FRA: And do you see the potential for an inverted yield curve in the near future?
Dr. Lacy Hunt: I’m not sure that we will have to invert because the economy is so heavily indebted and the velocity of money is its lowest since 1949. Now, a number of people have pointed out that we typically invert before a recession and historically such inversions have been the case most of the time — but not always if you go back far enough in time — and you should since this is not a normal economy. For example, money supply growth since 1900 has averaged about 7 percent per annum, whereas, currently, the rate of growth in M2 is about 36 percent below the long-term average, indicating a very weak growth rate. And the velocity of money is lower than all of the years since 1942 — with the exception of 7 years — and the economy has never been this heavily indebted. And so the yield curve could possibly approach inversion, but it may or may not occur or stay there very long because at that stage of the game, the flattening of the yield curve will greatly intensify all the other effects — the reduction in the reserve, monetary, and credit aggregates, as well as the weakness in velocity. And when this reduction becomes apparent, the Federal Reserve will not be able to reverse gears quickly enough to ameliorate the impact produced upon future economic growth.
FRA: So do you still see a secular low in bond yields on the long into the yield curve remaining in the future sometime?
Dr. Lacy Hunt: The lows have not been seen. The path there will remain extremely volatile. We will have episodes in which the long yields rise. My attitude is that the long yields can go up over the short run for any number of causes. While many elements work out of the system in the long end, yields cannot stay up. When yields go up — especially now that the yield curve is flattening — this intensifies monetary restraint, which puts downward pressure on commodities. This puts upward pressure on the value of the dollar and cuts back on the lending operations. Something I think has been somewhat overlooked in general euphoria over the strength of economic indicators, is the that commercial and industrial loans for all of the banks in the United States are now only up one-tenth of one percent in the last 12 months. There are forward-looking elements that have historically been very important for signaling that change is ahead. They don’t tell us the timing — timing is always difficult — but they are flashing signals that should be observed.
FRA: And as this plays out, do you see monetary policy and fiscal policy is changing, like will we get fiscal policy stimulus? Will there be a change in monetary policy and how will that look like?
Dr. Lacy Hunt: Here’s my attitude: the new federal initiatives, whether tax cuts or infrastructure or otherwise will not provide a boost to the economy if they are funded with increases in debt — that’s where we’re at. And by the way, it’s been that way for some time. If you go back to 2009, we had a one-trillion-dollar stimulus package that was said to be inflationary and was going to boost economic growth, but yet we still had this very poor expansion and little inflation except for intermittent bouts here and there, largely from highly-priced inelastic goods. All the while, the inflation rate has trended lower.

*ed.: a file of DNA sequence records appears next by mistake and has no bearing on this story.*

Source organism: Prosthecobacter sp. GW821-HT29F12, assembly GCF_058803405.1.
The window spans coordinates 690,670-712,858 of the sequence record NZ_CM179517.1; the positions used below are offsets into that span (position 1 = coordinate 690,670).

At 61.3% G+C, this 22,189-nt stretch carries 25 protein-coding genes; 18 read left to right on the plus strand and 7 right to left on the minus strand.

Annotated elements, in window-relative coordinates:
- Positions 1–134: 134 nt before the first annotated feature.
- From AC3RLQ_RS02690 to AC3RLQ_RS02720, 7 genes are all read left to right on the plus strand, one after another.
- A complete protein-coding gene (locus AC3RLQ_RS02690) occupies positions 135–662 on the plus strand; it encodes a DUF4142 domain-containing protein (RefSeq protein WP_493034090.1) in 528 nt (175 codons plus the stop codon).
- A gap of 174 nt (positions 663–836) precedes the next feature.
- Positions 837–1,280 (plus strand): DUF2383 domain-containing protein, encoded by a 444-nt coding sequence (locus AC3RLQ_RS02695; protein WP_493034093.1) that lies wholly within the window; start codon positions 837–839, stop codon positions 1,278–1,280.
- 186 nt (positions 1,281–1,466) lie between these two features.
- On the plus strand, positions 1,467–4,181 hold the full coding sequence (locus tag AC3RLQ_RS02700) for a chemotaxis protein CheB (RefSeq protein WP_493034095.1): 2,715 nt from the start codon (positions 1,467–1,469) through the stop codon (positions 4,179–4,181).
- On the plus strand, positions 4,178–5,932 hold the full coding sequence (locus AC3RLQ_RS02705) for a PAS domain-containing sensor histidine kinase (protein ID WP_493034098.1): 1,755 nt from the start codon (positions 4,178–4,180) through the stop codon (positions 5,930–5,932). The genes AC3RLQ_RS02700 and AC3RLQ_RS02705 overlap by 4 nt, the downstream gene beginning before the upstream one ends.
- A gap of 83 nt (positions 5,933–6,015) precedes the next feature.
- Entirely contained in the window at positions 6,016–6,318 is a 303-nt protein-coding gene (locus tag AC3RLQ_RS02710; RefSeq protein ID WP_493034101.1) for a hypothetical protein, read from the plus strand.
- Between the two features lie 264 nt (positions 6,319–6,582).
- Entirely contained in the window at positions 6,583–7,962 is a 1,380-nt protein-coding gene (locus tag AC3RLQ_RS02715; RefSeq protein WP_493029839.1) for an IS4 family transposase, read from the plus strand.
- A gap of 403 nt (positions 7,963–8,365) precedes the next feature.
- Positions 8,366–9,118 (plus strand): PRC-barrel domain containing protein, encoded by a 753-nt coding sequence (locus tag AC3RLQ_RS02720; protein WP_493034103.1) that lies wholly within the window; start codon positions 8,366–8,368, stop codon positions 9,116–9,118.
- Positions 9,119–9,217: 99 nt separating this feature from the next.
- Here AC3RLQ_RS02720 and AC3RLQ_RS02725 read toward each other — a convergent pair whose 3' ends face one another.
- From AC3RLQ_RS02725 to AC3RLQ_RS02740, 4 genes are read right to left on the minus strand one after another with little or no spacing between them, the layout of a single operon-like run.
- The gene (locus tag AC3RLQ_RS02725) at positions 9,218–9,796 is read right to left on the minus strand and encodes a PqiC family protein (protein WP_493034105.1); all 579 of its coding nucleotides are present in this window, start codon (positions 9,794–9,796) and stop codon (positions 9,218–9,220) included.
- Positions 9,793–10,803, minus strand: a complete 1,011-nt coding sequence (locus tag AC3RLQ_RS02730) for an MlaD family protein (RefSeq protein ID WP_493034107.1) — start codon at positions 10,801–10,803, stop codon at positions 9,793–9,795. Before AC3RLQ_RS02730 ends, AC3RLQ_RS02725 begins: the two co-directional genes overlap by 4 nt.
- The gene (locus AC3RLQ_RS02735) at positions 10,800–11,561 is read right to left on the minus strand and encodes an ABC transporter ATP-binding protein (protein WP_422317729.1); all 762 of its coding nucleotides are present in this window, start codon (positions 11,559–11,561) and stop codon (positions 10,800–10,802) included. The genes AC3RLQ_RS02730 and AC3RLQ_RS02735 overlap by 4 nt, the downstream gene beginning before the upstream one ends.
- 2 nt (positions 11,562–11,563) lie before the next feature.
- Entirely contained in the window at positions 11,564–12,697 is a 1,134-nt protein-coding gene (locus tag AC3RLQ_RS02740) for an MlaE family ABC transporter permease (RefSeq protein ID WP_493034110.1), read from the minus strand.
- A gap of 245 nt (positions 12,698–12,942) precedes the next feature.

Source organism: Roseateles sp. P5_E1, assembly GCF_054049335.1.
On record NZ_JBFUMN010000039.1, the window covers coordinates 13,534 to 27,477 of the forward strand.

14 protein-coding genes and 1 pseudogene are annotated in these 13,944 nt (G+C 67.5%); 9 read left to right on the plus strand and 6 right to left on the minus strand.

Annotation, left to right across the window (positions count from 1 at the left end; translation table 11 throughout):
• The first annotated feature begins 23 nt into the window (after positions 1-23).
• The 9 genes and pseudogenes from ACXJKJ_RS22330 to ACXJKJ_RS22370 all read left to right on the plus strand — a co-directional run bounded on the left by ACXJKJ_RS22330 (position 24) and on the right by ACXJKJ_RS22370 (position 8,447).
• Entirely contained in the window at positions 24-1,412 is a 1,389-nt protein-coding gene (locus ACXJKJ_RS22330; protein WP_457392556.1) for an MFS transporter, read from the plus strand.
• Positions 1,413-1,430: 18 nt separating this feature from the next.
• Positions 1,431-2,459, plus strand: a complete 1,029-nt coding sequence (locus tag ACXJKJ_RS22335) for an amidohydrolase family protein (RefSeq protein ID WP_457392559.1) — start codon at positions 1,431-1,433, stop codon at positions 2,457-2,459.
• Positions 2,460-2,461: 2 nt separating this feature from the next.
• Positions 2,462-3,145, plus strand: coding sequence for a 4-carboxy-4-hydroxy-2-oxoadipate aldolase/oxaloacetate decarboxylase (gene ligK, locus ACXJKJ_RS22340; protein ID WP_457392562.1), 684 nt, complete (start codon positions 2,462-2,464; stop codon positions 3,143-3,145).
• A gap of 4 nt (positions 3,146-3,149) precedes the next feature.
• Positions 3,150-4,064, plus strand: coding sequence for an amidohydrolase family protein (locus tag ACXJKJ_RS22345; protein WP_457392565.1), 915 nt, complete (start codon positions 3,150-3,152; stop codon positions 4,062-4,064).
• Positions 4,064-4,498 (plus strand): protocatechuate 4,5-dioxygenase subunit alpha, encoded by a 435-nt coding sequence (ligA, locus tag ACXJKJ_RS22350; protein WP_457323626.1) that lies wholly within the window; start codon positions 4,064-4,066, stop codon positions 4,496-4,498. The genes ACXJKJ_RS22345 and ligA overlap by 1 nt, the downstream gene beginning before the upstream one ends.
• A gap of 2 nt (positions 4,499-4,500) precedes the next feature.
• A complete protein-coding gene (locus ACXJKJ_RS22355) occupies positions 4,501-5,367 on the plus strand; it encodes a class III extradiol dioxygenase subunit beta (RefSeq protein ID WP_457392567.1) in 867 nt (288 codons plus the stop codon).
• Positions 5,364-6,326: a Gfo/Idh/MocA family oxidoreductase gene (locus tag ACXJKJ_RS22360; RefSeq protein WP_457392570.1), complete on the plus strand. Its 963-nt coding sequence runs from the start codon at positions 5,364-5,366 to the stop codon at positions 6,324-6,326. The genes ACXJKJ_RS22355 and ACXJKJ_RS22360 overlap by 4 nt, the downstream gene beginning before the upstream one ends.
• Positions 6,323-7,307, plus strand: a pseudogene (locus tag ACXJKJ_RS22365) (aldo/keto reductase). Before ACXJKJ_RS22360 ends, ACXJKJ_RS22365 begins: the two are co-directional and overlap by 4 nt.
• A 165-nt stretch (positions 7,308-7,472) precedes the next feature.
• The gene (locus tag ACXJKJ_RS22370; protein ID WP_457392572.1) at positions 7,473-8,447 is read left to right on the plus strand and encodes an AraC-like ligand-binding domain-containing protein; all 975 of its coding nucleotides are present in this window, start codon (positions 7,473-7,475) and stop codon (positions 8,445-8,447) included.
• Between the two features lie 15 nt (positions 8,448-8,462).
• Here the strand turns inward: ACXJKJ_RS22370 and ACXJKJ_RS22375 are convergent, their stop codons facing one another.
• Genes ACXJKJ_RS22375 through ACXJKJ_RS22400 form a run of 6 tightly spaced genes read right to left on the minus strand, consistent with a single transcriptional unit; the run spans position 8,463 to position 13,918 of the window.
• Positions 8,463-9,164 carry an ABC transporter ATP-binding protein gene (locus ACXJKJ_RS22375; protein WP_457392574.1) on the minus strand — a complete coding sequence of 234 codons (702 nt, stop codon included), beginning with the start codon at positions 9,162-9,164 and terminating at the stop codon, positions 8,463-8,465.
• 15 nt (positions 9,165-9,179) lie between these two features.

For example, when President Reagan cut taxes, government debt was 31 percent of GDP and now that’s 106 percent on its way to 120-125 percent. And so if you go back and if you read Ricardo’s great article in 1821, he was asked whether it made a difference as to whether the Napoleonic wars were financed by taxes or by borrowing. Ricardo said that, theoretically, either way private sector activity was going to be suppressed. Now we have a lot of evidence, including some that I produced, that the government multiplier is negative, not positive, over a three-year period. Thus, the tax cuts may work for a very short while, but not on balance. And if the tax cuts were revenue-neutral and financed by reductions in government expenditures that would be a positive since the evidence shows tax multipliers are more favorable than expenditure multipliers. Such a theoretical proposal would provide greater efficiency for private sector spending and government spending. There’s also evidence that you would lower the cost of capital, but that’s not what we’re talking about is it? We’re talking about a debt-financed tax cut and we’re not talking about a revenue-neutral infrastructure plan, just as we were not talking about a revenue-neutral stimulus package in 2009. We’re talking about the debt-financed variety of tax cuts and at this stage of the game, this will make us more vulnerable, except for a few fleeting instances.
I will say this: when you have a debt-financed infrastructure program or tax cut, there will be pockets within the economy that will benefit, but the aggregate economic performance will not benefit and so fiscal policy, as I see it, is not really going to be helpful. The risk is that the debt buildup will add to the problems. There is extensive academic research indicating that when government debt rises above 90 percent of GDP for more than five years, this trend will reduce the economy’s growth rate by a third. Remember, we’re at 106 percent debt to GDP and there’s evidence these higher levels of debt have a non-linear effect. In other words, we use up growth at a faster pace. And there’s a lot of evidence from the available data that we’re even losing a half of our growth rate from the trend. For example, GDP has risen at 2.1 percent per capita since 1790. The latest 10 years produced a reduction to 1.0 percent. And so we should have lost only seven-tenths or come down at 1.3 over 1 but we didn’t and this is a consequence that we have to deal with. We’re not in a position to ignore the debt levels. Fiscal policy can be talked about, we can debate about it, and we can proclaim its benefits, but I don’t see them in the current environment just as I didn’t see them in 2009. I would change my tune if they were revenue-neutral, but that’s not the issue here.